At the age of eleven, Aisha was already challenging the meaning of religion and eventually found her own truth as a Muslim woman. Although she is proud of her faith, after verbal abuse from strangers following the events of 9/11, she made the difficult choice to remove her face veil.
Craig Hollywood is the founder of Short Back and Sidewalks, a charity that gives haircuts to homeless and disadvantaged people. His first customer travelled 35 kilometres to get his hair cut. Here, Craig speaks about how a simple haircut can be the catalyst for change, and how the effect and simplicity of having a normal conversation can transform a person.
After 21 days on a boat, Kaliyugan Pathmanathan finally saw landmass before he was put away in immigration detention for 17 months. He reflects on the isolation he felt in the detention centres, including time on Christmas Island, and what it was like to finally have his freedom back.
At a young age, Evelyn Rivera was exposed to the horrors of the El Salvador civil war. She reflects on what it was like growing up in an environment where she would climb trees and see people being killed across the road, and what it was like adapting to her new home in Australia.
Gina Williams has always felt an urge to assert her Aboriginality and has used her music as both a healing process and a vehicle to tell her story.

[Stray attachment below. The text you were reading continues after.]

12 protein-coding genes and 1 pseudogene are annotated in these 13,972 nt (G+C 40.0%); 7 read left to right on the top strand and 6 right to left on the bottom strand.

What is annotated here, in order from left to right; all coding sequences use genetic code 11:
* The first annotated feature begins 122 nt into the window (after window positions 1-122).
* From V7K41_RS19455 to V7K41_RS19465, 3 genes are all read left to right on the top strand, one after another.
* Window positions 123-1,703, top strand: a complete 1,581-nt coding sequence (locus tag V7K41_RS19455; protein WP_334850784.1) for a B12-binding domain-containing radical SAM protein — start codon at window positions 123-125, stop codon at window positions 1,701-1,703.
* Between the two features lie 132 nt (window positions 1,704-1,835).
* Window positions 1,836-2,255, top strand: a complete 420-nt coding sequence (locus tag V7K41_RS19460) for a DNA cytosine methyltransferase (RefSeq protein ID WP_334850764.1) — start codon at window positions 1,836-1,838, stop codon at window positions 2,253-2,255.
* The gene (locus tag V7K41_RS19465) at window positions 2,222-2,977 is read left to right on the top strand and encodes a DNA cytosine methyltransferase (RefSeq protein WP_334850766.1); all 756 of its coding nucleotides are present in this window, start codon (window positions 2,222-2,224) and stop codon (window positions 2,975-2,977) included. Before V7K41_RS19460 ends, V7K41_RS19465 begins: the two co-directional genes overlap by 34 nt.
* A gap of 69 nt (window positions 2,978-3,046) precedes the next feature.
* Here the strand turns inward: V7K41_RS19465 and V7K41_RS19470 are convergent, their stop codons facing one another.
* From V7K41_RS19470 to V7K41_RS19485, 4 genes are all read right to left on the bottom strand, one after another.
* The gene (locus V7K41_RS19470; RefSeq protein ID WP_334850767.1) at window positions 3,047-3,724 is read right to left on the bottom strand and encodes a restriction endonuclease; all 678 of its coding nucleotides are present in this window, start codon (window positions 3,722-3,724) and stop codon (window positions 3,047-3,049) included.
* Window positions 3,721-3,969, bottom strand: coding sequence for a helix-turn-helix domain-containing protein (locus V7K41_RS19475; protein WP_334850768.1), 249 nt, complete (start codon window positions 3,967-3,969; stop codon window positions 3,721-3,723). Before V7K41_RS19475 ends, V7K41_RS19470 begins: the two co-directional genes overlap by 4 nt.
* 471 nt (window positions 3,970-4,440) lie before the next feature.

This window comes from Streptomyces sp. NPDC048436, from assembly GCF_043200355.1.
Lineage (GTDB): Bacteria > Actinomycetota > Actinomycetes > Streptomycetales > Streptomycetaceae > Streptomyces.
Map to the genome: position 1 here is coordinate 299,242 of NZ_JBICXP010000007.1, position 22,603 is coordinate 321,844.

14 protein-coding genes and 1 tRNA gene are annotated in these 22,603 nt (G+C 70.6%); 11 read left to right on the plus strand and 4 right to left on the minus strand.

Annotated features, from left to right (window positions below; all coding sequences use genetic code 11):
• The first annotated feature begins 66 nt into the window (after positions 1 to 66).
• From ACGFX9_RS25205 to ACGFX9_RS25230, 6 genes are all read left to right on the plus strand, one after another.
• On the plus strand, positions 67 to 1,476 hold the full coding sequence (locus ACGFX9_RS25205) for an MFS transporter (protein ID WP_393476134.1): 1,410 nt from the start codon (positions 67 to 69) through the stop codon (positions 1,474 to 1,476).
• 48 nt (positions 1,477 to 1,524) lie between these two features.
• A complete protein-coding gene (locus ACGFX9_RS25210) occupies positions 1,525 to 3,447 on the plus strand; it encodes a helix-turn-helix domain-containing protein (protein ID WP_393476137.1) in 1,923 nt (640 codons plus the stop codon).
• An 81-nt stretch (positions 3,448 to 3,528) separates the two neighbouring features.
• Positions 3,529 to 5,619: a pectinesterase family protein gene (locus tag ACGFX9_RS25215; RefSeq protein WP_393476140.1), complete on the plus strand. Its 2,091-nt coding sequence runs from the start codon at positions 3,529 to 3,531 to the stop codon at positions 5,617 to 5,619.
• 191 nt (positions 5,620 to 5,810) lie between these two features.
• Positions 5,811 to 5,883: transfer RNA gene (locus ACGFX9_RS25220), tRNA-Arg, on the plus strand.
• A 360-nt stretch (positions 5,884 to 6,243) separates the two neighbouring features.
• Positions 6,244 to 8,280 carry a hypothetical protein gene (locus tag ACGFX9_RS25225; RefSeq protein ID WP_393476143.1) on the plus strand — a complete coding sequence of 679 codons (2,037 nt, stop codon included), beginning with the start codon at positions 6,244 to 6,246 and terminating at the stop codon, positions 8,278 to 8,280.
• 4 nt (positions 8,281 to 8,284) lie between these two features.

Dalwinder Singh shares his experiences – both good and bad – as a Sihk taxi driver in Perth.
When Sean Blocksidge isn't busy running tours of Margaret River, he spends his time battling bushfires. In this story, Sean discusses the risk of fires in the Australian bush and his devotion to protecting his community.
Sean Pollard is an electrician, footballer, surfer, and survivor of a shark attack. His story is one about loss, recovery and finding a new way of living.
Margaret Watroba fell in love with the mountains and dreamed of climbing the Himalayas as a young girl — she has since attempted to summit Everest Base Camp four times.
Uncle Ben, a Noongar elder, battled alcoholism for many years before addressing the issue head-on. A recipient of the Order of Australia for his reconciliation work, Uncle Ben believes that he must stay upright to give his people hope.
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